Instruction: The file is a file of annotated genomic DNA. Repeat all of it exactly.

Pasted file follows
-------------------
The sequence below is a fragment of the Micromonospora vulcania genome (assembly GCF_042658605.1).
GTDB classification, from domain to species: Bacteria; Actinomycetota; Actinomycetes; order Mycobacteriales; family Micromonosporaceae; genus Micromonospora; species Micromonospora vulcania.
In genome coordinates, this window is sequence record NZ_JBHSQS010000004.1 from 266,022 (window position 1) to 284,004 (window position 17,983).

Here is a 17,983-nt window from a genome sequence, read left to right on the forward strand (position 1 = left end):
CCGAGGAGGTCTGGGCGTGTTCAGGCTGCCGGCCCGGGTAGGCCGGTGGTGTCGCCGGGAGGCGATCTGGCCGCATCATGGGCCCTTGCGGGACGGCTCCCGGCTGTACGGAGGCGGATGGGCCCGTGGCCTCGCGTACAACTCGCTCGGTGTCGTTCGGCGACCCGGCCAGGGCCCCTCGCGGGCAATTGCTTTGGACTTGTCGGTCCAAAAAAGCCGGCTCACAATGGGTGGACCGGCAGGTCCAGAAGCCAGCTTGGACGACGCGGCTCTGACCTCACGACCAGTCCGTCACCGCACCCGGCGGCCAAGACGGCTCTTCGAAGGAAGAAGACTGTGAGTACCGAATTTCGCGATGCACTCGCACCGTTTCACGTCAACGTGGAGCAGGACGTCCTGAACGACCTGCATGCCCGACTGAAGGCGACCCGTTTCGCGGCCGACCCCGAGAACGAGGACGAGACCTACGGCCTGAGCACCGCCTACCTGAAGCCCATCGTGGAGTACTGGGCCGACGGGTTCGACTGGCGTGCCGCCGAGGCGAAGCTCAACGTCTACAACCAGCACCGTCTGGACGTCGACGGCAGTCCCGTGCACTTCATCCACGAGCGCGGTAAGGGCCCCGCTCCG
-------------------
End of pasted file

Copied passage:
The sequence below is a fragment of the Micromonospora vulcania genome (assembly GCF_042658605.1).
GTDB classification, from domain to species: Bacteria; Actinomycetota; Actinomycetes; order Mycobacteriales; family Micromonosporaceae; genus Micromonospora; species Micromonospora vulcania.
In genome coordinates, this window is sequence record NZ_JBHSQS010000004.1 from 266,022 (window position 1) to 284,004 (window position 17,983).

Here is a 17,983-nt window from a genome sequence, read left to right on the forward strand (position 1 = left end):
CCGAGGAGGTCTGGGCGTGTTCAGGCTGCCGGCCCGGGTAGGCCGGTGGTGTCGCCGGGAGGCGATCTGGCCGCATCATGGGCCCTTGCGGGACGGCTCCCGGCTGTACGGAGGCGGATGGGCCCGTGGCCTCGCGTACAACTCGCTCGGTGTCGTTCGGCGACCCGGCCAGGGCCCCTCGCGGGCAATTGCTTTGGACTTGTCGGTCCAAAAAAGCCGGCTCACAATGGGTGGACCGGCAGGTCCAGAAGCCAGCTTGGACGACGCGGCTCTGACCTCACGACCAGTCCGTCACCGCACCCGGCGGCCAAGACGGCTCTTCGAAGGAAGAAGACTGTGAGTACCGAATTTCGCGATGCACTCGCACCGTTTCACGTCAACGTGGAGCAGGACGTCCTGAACGACCTGCATGCCCGACTGAAGGCGACCCGTTTCGCGGCCGACCCCGAGAACGAGGACGAGACCTACGGCCTGAGCACCGCCTACCTGAAGCCCATCGTGGAGTACTGGGCCGACGGGTTCGACTGGCGTGCCGCCGAGGCGAAGCTCAACGTCTACAACCAGCACCGTCTGGACGTCGACGGCAGTCCCGTGCACTTCATCCACGAGCGCGGTAAGGGCCCCGCTCCG